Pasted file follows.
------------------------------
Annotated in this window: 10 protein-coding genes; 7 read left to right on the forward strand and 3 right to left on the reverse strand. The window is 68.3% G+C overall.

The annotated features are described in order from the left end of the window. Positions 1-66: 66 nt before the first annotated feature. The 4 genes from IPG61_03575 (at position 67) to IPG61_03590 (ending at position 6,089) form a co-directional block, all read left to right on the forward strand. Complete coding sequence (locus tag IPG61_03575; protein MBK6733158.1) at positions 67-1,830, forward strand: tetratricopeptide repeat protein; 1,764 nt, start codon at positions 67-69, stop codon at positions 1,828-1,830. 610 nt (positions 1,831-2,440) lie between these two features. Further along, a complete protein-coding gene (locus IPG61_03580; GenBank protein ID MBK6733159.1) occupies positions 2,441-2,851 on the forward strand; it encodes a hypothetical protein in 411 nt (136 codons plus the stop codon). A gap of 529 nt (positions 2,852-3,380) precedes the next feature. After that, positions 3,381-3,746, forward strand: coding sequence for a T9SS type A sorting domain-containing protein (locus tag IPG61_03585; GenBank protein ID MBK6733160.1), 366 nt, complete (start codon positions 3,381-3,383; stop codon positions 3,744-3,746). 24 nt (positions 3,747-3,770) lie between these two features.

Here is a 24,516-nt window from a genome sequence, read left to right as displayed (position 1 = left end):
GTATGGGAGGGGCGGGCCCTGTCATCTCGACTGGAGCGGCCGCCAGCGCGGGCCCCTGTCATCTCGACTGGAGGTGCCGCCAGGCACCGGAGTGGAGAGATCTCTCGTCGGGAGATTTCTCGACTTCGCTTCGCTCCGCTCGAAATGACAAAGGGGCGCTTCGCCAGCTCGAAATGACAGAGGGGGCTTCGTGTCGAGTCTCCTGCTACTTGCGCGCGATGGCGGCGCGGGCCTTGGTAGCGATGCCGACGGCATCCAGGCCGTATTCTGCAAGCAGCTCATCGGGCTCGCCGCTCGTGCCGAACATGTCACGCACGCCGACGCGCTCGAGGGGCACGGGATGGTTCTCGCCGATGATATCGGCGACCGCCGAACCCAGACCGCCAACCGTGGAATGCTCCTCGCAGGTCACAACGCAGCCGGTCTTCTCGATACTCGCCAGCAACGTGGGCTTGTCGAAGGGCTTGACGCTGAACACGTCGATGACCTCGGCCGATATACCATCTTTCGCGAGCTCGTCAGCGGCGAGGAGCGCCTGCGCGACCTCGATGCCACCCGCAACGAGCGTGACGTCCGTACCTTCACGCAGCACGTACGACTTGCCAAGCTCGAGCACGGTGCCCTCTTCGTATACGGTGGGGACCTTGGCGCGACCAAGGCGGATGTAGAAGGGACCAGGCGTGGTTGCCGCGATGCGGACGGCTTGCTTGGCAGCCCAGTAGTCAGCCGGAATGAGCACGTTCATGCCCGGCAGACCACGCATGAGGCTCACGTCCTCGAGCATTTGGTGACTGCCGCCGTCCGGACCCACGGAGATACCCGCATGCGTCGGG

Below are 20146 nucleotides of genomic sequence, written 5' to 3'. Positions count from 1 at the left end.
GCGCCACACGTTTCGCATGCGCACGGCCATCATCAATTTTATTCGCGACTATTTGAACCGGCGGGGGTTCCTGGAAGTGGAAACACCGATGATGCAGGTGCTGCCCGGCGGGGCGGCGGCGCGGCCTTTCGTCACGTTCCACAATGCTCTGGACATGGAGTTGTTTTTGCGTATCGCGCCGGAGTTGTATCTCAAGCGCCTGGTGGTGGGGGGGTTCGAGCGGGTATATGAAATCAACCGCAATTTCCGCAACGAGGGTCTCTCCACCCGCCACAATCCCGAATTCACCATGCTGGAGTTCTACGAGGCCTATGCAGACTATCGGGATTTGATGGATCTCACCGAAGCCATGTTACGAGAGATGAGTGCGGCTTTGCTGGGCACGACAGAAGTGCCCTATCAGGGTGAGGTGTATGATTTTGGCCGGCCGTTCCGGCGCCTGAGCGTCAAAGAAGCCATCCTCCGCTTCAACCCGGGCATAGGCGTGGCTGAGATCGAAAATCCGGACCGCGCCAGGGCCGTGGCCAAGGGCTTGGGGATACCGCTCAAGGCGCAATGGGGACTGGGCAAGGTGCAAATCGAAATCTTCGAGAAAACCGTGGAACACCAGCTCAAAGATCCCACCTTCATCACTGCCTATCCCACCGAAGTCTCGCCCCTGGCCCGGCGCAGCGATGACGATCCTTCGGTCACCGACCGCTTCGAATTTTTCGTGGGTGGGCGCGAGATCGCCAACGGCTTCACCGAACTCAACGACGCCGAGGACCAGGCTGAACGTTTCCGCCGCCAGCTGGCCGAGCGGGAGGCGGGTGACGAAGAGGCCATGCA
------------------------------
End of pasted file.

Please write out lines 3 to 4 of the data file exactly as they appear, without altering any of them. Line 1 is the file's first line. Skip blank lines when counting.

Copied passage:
Here is a 24,516-nt window from a genome sequence, read left to right as displayed (position 1 = left end):
GTATGGGAGGGGCGGGCCCTGTCATCTCGACTGGAGCGGCCGCCAGCGCGGGCCCCTGTCATCTCGACTGGAGGTGCCGCCAGGCACCGGAGTGGAGAGATCTCTCGTCGGGAGATTTCTCGACTTCGCTTCGCTCCGCTCGAAATGACAAAGGGGCGCTTCGCCAGCTCGAAATGACAGAGGGGGCTTCGTGTCGAGTCTCCTGCTACTTGCGCGCGATGGCGGCGCGGGCCTTGGTAGCGATGCCGACGGCATCCAGGCCGTATTCTGCAAGCAGCTCATCGGGCTCGCCGCTCGTGCCGAACATGTCACGCACGCCGACGCGCTCGAGGGGCACGGGATGGTTCTCGCCGATGATATCGGCGACCGCCGAACCCAGACCGCCAACCGTGGAATGCTCCTCGCAGGTCACAACGCAGCCGGTCTTCTCGATACTCGCCAGCAACGTGGGCTTGTCGAAGGGCTTGACGCTGAACACGTCGATGACCTCGGCCGATATACCATCTTTCGCGAGCTCGTCAGCGGCGAGGAGCGCCTGCGCGACCTCGATGCCACCCGCAACGAGCGTGACGTCCGTACCTTCACGCAGCACGTACGACTTGCCAAGCTCGAGCACGGTGCCCTCTTCGTATACGGTGGGGACCTTGGCGCGACCAAGGCGGATGTAGAAGGGACCAGGCGTGGTTGCCGCGATGCGGACGGCTTGCTTGGCAGCCCAGTAGTCAGCCGGAATGAGCACGTTCATGCCCGGCAGACCACGCATGAGGCTCACGTCCTCGAGCATTTGGTGACTGCCGCCGTCCGGACCCACGGAGATACCCGCATGCGTCGGG